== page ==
The following essay by Margo Handwerker and Richard Saxton is part of “Beyond Survival: Public Support for the Arts and Humanities,” a call for reflections on and provocation about the precarious state of arts funding after decades of neoliberal economics and the long culture wars.
Based in Colorado, M12 is an ever-evolving collective of artists, researchers, and writers creating context-driven artworks. Our work is profoundly locational and durational. The sites we engage have deep roots: multigenerational family land and businesses, ghost structures, stories of victory and trauma. It takes time to get to know the soul of a place, whether a concrete slab, a building, a town, or a field—time to know that it’s a place that inspires us and should inspire others, if only they knew it were there.
Deeply locational work is very difficult to fund properly nowadays without the support of a private entity. Like many artists who work in this way, we’ve relied (too much) on grants. And we’ve found that grantmakers in the United States simply do not trust cultural practitioners and their ability to carry out experimental, long-term projects like ours. It’s nearly impossible to sketch out what an experiential place-based project will be at the time proposals are due—usually six months to a year before the money becomes available. This model favors more predictable frameworks that don’t require preliminary field research or site visits: exhibitions, residencies, festivals, and arts (as business) incubators are all the rage. This kind of speculation—which resembles real estate investment more than philanthropy—is anti-risk and, therefore, anti-innovation, anti-creativity, and anti-art. When artists pass through the rigorous vetting process and actually receive a grant, stringent reporting requirements attempt to quantify the “usefulness” of a project—implying that art isn’t already useful and that its value can be measured in numeric terms: number of artworks, number of hours, number of events, number of visitors. These requirements for reporting perpetuate the notion that artists are not to be trusted to make acceptable work or even to behave professionally by managing their resources appropriately.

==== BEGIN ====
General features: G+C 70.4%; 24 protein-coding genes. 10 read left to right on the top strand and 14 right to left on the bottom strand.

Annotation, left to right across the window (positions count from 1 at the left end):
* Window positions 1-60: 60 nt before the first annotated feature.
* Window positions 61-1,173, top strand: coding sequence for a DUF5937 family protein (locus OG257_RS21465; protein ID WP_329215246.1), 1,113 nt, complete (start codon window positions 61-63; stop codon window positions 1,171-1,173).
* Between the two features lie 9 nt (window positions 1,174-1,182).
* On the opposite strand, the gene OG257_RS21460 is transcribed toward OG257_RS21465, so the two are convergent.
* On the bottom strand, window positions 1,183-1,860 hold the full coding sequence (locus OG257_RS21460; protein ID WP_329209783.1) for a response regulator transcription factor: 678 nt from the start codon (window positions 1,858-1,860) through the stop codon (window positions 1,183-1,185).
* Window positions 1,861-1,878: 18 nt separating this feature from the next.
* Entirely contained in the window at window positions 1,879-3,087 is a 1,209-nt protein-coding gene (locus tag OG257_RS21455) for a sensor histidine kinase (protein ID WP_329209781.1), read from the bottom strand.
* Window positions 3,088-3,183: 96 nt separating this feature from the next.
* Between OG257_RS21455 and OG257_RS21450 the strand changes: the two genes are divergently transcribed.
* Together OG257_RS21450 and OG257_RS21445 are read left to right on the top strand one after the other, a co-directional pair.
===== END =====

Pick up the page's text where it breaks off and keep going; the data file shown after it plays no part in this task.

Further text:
We understand the role of accountability. But there is not enough patience among granting organizations to invest in high-risk, high-reward projects by artists. Trained artists know the value of risk and of error, that we can only improve if we hold ourselves accountable. People give money to all kinds of causes without requesting a fifteen-page report in exchange. People give money to churches, to personal and political campaigns on Facebook and Kickstarter, to disaster relief, for Girl Scout cookies (even though the new recipes just aren’t as good). We believe so strongly in a cause that we trust others to manage the resources required to fulfill our collective mission. Today’s arts funders, by contrast, are a little like helicopter parents. Ultimately, this outlook overshadows the role that the arts have played historically in challenging and uniting our systems of belief, bridging divisions, and enabling coexistence within a multicentered society. Rather than funding safe “beautification” projects or “conversations,” shouldn’t arts funders subsidize more experimental routes? Such a focus would demonstrate confidence in and respect for artists and establish a stronger presence for artists and arts literacy within our nation’s communities, whether urban or rural.
Margo Handwerker is chief curator and director of the Texas State Galleries. She is a member of M12 STUDIO.
Richard Saxton is an artist and University of Colorado professor whose work focuses primarily on rural knowledge and landscape. He founded M12 STUDIO, an interdisciplinary collective that creates and supports new modes of art making in often rural and remote areas.